Latest Research News on Learner Performance : Feb 2022

Learner Performance in Multimedia Learning Arrangements: An Analysis Across Instructional Approaches

In this study, the authors compared four multimedia learning arrangements differing in instructional approach on effectiveness and efficiency for learning: (a) hypermedia learning, (b) observational learning, (c) self-explanation–based learning, and (d) inquiry learning. The approaches all advocate learners’ active attitude toward the learning material but show differences in the specific learning processes they intend to foster. Learning results were measured on different types of knowledge: conceptual, intuitive, procedural, and situational. The outcomes show that the two approaches asking learners to generate (parts of) the subject matter (either by self-explanations or by conducting experiments) led to better performance on all types of knowledge. However, results also show that emphasis on generating subject matter by the learner resulted in less efficient learning.[1]

Teacher job satisfaction and learner performance in South Africa

Against the backdrop of the dismal performance of a number of South African high Schools in recent years, this study investigates the relationship between poor performance of learners and teacher motivation in selected high schools in the Western Cape Province of South Africa. Adopting an exploratory approach, a random sample of 279 educators was drawn from the database of the poorly performing high schools as provided by the Western Cape Department of Education. Using closed and open-ended questions, a survey questionnaire was utilized to collect data. The Statistical Package for the Social Sciences (SPSS version 21) was utilised to analyse the data. A number of descriptive statistical tests including Chi Square, and Spearman’s correlation were conducted on the data. The results suggest that highly motivated educators experience job satisfaction; and also perform better than their poorly motivated counterparts. In terms of motivation, the results further suggest that a mix of intrinsic and extrinsic factors tend to exert influence on the educators motivation. For instance, working conditions, job security, and perceived growth opportunities in order of importance were noted to be contributing factors. As far as the obstacles that these educators encounter, lack of resources, work over load and lack of recognition were noted in order of severity. A positive relationship between the factors that influence an educators’ motivation and the level of obstacles encountered was noted. The implication is that, notwithstanding the rankings of the two sets of factors, no factor should be addressed in isolation. Keywords: teacher job satisfaction, learner performance, teacher motivation, South Africa.[2]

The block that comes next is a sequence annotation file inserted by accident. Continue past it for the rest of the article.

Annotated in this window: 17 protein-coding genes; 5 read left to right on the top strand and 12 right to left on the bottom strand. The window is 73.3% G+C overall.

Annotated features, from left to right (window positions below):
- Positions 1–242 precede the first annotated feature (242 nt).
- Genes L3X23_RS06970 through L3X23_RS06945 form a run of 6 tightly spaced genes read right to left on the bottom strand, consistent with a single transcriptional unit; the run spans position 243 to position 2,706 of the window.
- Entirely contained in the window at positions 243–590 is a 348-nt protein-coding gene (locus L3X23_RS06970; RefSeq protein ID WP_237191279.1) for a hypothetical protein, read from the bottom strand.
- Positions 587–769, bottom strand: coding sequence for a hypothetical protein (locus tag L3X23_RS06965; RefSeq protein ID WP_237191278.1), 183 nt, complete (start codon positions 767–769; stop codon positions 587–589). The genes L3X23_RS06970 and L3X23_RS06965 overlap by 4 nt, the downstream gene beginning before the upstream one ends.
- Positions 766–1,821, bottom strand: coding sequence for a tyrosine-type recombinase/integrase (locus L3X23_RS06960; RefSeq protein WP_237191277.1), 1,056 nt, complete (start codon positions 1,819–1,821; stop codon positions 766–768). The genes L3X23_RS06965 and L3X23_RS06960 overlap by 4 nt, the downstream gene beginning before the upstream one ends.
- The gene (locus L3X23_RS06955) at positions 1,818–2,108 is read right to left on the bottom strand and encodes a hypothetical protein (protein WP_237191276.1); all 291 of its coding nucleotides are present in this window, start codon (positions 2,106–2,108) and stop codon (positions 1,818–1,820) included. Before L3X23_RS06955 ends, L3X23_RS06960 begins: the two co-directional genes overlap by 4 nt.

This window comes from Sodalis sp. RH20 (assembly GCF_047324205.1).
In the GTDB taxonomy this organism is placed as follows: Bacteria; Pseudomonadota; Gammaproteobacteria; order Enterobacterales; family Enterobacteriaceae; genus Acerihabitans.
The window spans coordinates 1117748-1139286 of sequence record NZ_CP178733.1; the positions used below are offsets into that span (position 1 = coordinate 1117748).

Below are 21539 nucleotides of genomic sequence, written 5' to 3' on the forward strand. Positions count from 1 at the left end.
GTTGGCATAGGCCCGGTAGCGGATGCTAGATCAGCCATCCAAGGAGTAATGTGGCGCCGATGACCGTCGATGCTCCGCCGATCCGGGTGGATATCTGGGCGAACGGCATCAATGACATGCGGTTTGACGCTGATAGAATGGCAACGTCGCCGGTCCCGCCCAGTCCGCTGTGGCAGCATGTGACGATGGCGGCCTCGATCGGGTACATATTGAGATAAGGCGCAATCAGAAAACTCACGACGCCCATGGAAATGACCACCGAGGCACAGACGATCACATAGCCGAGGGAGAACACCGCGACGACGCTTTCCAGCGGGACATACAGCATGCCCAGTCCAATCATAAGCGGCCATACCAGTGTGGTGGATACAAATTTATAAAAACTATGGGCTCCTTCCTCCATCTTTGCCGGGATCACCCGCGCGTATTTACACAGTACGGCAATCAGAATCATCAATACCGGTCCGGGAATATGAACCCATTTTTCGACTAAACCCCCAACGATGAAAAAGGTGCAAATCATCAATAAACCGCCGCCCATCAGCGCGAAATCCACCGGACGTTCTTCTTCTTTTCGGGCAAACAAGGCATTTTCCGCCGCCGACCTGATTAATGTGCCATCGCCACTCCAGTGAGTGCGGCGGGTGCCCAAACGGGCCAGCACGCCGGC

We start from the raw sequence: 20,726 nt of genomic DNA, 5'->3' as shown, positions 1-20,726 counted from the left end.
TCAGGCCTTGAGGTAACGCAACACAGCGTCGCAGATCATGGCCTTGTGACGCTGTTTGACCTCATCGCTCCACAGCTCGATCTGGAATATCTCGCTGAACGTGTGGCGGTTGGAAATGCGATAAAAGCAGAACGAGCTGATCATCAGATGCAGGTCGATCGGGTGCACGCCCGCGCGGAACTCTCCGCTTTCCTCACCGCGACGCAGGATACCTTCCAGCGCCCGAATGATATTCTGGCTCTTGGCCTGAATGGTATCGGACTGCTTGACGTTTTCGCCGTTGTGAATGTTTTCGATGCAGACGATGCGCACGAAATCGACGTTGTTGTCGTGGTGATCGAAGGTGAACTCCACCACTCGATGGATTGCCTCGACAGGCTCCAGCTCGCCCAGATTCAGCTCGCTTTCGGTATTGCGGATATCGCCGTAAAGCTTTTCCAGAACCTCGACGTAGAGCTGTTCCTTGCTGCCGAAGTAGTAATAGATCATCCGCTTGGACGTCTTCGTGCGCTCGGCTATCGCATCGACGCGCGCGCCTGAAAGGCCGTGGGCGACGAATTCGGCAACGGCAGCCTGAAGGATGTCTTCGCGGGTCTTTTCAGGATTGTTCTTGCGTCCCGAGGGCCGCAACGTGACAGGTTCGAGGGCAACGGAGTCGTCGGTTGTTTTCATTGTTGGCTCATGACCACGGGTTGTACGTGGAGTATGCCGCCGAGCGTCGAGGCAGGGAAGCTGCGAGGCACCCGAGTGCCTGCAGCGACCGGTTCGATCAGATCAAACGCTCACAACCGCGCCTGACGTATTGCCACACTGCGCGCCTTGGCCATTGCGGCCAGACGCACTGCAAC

Learner Accuracy and Learner Performance: The Quest for a Link